But without action, just the annual economic losses from extreme weather events and natural disasters will be up to 1 trillion USD by 2040. These numbers are not merely statistic data. They are simply frightening!
Collectively the international community must move towards a post-2012 framework based on the understanding in the United Nations Climate Change Convention – that we share common, but differentiated responsibilities.
However, first of all, we all need to implement existing agreements curbing greenhouse gases. The longer we delay mitigation, the more likely it is that global climate change will exceed our ability to adapt.
On adaptation there is so much to do, even before an agreement is reached in Copenhagen.
I would therefore like to add my voice to that of the Secretary-General in support of a generously financed, fully operational Adaptation Fund by the end of this year. In this context, I would also like to commend the leaders of the G-8, who in support of the most vulnerable countries have committed to support urgent action to mainstream adaptation into national development strategies.
Yet these funds alone will not be sufficient. The UNFCCC estimates that up to 86 per cent of all financial flows needed to respond to climate change will come from private investors.
Our recent dialogue on climate change with the financial sector, on June 9th, emphasized the important role that the private sector will play in developing and financing climate solutions.
However, beyond State and private sector action, as responsible global citizens we can all begin by making simple changes in the way we affect the environment; by consuming less, increasing our energy efficiency, recycling more, off-setting our carbon emissions and pursing more sustainable lifestyles.
As a result of our discussions on climate change throughout the 62nd session of the General Assembly, I believe it is not just more urgent than ever before, but also, more possible than before to build a global consensus for tackling climate change.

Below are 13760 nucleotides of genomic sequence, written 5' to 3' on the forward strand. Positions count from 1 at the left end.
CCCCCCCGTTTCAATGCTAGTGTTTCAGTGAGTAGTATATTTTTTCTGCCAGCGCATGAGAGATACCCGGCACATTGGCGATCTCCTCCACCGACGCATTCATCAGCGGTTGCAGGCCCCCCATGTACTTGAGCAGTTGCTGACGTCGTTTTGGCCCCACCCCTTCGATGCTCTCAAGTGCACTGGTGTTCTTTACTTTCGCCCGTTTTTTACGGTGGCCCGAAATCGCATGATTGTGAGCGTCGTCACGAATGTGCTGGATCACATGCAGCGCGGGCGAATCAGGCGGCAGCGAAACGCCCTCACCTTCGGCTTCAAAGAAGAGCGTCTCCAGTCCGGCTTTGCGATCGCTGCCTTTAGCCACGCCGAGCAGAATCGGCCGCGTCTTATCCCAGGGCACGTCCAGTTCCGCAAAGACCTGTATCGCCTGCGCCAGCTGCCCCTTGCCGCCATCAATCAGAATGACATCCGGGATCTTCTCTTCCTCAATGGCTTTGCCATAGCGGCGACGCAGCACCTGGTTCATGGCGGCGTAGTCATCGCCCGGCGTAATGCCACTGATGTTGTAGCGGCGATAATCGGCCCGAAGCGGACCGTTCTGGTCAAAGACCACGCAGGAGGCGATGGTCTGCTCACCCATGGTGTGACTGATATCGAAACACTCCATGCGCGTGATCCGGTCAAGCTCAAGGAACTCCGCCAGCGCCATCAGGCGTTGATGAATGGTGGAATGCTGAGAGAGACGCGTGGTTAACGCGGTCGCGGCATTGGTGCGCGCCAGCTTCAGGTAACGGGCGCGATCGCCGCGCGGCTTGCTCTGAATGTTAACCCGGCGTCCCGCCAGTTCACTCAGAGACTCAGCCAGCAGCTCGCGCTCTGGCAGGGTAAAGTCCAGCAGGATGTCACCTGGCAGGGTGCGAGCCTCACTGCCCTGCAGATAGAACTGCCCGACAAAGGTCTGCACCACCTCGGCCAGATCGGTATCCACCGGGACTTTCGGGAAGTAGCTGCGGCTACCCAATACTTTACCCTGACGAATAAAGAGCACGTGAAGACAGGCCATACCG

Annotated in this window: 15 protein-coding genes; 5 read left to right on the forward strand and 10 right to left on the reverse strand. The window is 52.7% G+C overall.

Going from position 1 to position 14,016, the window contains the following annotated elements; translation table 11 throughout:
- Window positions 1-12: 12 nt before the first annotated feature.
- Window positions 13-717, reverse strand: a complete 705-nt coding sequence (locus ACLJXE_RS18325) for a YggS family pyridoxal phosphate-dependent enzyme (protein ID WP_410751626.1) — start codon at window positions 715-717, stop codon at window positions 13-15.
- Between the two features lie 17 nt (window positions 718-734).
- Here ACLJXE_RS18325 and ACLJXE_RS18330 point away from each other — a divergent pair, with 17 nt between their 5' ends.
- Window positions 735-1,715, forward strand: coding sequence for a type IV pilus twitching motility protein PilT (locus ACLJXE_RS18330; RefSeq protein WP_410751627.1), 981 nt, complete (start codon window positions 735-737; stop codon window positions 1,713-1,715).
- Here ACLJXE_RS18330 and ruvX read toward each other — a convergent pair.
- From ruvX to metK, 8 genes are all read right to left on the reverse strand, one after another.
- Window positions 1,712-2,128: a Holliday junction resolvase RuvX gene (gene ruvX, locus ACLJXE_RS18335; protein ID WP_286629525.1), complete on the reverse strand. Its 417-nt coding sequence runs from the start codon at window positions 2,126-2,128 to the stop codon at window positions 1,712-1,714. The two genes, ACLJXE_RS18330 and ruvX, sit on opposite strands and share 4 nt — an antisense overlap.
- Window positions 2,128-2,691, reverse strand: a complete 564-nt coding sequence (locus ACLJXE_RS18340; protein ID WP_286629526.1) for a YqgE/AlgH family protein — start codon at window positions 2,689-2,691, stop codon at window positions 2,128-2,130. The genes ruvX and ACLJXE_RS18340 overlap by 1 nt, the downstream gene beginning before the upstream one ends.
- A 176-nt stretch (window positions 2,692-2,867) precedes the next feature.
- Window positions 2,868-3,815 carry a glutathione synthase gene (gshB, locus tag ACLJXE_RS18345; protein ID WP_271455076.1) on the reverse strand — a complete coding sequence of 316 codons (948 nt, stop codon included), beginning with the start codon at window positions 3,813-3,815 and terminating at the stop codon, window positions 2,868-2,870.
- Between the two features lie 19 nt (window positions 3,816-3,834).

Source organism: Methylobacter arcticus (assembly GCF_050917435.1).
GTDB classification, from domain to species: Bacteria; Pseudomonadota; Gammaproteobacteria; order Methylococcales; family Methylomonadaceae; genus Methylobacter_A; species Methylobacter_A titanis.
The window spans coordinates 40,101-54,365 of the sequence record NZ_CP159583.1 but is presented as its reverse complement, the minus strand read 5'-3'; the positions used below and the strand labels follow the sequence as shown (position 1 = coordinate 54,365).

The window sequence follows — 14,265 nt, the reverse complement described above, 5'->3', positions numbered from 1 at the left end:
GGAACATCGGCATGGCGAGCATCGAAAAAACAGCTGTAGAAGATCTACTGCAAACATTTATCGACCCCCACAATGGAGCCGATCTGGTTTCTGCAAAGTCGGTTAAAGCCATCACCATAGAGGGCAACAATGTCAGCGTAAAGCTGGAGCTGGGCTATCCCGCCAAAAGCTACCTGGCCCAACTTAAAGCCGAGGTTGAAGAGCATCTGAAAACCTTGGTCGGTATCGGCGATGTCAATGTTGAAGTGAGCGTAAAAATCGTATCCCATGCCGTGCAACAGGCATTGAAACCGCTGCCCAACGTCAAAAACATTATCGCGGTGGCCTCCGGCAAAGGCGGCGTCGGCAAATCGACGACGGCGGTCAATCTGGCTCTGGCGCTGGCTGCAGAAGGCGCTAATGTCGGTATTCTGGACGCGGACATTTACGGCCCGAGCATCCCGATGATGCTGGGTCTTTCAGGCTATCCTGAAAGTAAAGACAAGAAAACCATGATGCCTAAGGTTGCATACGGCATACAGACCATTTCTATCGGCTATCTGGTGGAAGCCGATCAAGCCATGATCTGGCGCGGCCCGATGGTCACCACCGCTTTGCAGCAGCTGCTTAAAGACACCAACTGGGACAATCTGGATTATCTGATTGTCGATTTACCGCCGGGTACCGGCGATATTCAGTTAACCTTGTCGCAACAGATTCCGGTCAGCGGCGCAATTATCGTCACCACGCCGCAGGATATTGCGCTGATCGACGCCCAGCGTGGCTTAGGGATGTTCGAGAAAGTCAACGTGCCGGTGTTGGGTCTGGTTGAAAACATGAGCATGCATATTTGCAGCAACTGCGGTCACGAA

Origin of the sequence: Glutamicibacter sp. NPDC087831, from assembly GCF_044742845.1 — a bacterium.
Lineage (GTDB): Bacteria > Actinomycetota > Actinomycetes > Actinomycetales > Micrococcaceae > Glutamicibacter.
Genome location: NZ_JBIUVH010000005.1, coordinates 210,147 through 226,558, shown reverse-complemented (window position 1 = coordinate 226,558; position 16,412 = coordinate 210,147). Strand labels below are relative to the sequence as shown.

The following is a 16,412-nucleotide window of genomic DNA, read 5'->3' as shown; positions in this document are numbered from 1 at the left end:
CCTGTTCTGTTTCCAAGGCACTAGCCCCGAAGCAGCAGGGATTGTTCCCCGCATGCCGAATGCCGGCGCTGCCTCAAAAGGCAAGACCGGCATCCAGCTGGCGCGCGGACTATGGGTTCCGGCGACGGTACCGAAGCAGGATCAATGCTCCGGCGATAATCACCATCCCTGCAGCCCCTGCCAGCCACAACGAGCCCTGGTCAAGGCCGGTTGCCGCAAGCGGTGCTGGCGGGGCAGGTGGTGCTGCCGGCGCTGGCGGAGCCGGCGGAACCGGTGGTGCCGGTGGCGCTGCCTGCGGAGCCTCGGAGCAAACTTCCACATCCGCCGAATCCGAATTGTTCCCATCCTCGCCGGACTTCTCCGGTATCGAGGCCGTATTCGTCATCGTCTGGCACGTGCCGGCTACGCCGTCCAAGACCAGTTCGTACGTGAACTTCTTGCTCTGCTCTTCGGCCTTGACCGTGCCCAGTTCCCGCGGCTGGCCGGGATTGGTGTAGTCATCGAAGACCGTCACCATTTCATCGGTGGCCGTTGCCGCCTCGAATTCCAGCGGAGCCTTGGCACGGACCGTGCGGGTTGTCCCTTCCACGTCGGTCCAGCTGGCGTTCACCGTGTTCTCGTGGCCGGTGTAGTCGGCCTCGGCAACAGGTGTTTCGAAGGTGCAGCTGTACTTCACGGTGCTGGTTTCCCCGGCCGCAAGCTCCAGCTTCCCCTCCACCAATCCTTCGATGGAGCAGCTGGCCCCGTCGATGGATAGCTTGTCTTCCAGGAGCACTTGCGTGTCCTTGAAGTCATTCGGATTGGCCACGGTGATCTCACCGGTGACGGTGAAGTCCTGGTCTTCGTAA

To achieve this we need to build on our previous work and strengthen the ability of the UN system to assist vulnerable countries build their capacity and capability to adapt, while ensuring that the system works together more coherently to deliver more than the sum of its parts.
We have to create mechanisms to allow technology to be transferred to developing countries that otherwise could not afford them.
We have to make sure there are sufficient financial resources channelled through an effective climate funding architecture to benefit the neediest.
We have the technological capability and scientific know-how, however, a global consensus can only be secured if all countries can share in the benefits from action to address it – in particular the most vulnerable countries.
Early warning systems must be improved so that when disasters strike more people have a chance to make it to safety.
In this regard, during my recent official visit to Italy I was informed that climate change sensors had been established on Mount Everest and in Chile.
I would like to commend the Government of Italy for this important contribution and encourage others to follow their example.
As an Assembly there is more we can do to recognize the needs of the most vulnerable.
Reflecting their legitimate concerns, the Pacific Small Island Developing States have proposed a draft resolution entitled “The threat of climate change to international peace and security”, which would send an important signal to the world that we have to get serious about the security threats posed by climate change too.
Finally, as a result of our comprehensive discussions on climate change this session - whether as part of the General Debate, or exploring policies to strengthen global partnerships, or developing a strategic dialogue with the global investment community, or, to improve UN coherence, and provide a voice to those that will be most affected by global warming - it is my hope that this Assembly will adopt a resolution taking a principled stand, demonstrating its relevance and sending a strong political message in support of agreeing a comprehensive global framework in 2009.
Climate change is not a concern for the distant future but something that people around the world are witnessing here and now. What is necessary to overcome this enormous challenge is courageous long-term political leadership which transcends short-term economic interests and the day-to-day tussles of politics.
I thank you.